Note that this goes not only to source code. If you are doing too much up front design you are likely to get attached to diagrams/blue prints/specs. Neal Ford calls it irrational artifact attachment.

Individuals who do not follow Neil McCauley's discipline get attached to their past work. They think that some piece of code is so well written or so central to the inner workings of the program that they only allow small patches to be applied to it. They never get to see that what is really needed is a substantial refactoring. This often leads to code that is a big mess of hacks piled up on top of something they are not emotionally ready to get rid of.

There was only one principle and that was principle-22

I think the title pretty much summarizes my approach towards software design. If I put bluntly, then I'd say that

the only universal principle in software is the one saying that there are no universal principles in software.


Maybe this was a bit exaggerated. So let me rephrase:
there are very few universal principles in software. The vast majority of principles are not universal.

A careful examination of of "truths" about software would reveal that many of them are not more than a rule of thumb whose applicability is limited. Let's take the Law of Demeter: a principle that is based on a clear distinction between good and bad. In theory, this well defined order seems like an excellent vehicle for taming the usually chaotic structure of software. In practice, this principle often leads to questionable consequences. It is rear to see it widely used other than in toy examples.

[Following Yardena's comment, the OCP example was rewritten as follows]

Another example is the Open-Closed Principle: A class should be open for extension (i.e: subclassing) but closed for modification (i.e.: manipulation of the source code). Here's how Robert C. Martin summarizes this principle:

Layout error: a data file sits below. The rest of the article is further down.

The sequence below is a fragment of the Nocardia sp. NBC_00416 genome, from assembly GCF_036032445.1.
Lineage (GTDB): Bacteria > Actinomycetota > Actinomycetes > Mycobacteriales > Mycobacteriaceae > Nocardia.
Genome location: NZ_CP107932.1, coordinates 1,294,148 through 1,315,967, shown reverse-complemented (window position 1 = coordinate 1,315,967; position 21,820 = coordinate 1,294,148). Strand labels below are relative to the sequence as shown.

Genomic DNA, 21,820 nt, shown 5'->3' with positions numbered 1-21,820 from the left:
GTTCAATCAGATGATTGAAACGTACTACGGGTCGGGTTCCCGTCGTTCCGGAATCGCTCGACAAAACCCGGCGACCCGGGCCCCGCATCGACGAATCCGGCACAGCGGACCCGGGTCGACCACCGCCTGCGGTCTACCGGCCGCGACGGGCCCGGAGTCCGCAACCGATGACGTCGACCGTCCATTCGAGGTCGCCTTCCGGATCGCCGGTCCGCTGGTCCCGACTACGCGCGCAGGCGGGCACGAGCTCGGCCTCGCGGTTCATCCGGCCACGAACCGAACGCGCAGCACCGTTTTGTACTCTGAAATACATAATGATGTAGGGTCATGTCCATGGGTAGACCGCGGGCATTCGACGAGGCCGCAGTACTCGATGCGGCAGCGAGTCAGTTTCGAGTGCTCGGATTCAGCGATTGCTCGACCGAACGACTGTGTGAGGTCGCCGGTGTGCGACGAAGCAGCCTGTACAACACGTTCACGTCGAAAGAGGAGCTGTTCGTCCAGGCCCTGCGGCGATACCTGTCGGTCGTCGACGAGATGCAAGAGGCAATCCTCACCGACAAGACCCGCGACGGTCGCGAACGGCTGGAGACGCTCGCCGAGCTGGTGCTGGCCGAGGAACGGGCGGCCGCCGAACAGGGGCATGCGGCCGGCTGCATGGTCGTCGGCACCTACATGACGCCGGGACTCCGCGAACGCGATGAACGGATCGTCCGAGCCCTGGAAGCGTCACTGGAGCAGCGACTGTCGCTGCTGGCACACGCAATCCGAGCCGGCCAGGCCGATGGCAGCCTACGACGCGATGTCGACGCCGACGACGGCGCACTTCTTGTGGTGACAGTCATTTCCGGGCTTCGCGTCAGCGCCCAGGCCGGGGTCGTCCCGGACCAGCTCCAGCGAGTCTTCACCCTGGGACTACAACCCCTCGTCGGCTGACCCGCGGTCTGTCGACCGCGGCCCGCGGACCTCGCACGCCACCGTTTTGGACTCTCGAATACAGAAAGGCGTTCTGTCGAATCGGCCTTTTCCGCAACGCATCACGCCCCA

... you should design modules that never change. When requirements change, you extend the behavior of such modules by adding new code, not by changing old code that already works
Got it? good modules never change. The principle suggests that one can foresee the future to such an extent that one can develop a class up to a point where its source code will never need to change. Ever. I bet that at least 50% of all programmers do not buy this premise. Refactoring, which has gained immense popularity as a highly effective development technique, is based on a completely opposite premise.

How about the Interface Segregation principle? This allegedly universal principle has zero relevance in dynamically typed languages which have no notion of interfaces.

These are just three examples off the top of my head. Similar loopholes can be found in almost every software principle.

The funny thing is that we already know that it is practically impossible to reason about the important aspects of software. Turing and Church had already proven it. Yet, we (hopelessly) keep on trying to formulate "truths" about something that we can hardly reason about.

I think it is much more about psychology than anything else. We want to conquer new frontiers. It is in our genes. Our attempts to formulate software principles are all about taming the wild beast called "software" and making it pleasant and manageable. Sorry, it will not work. There are all sort of notions that are beyond our scope of reasoning. Software is one of them. We'd better accept this fact.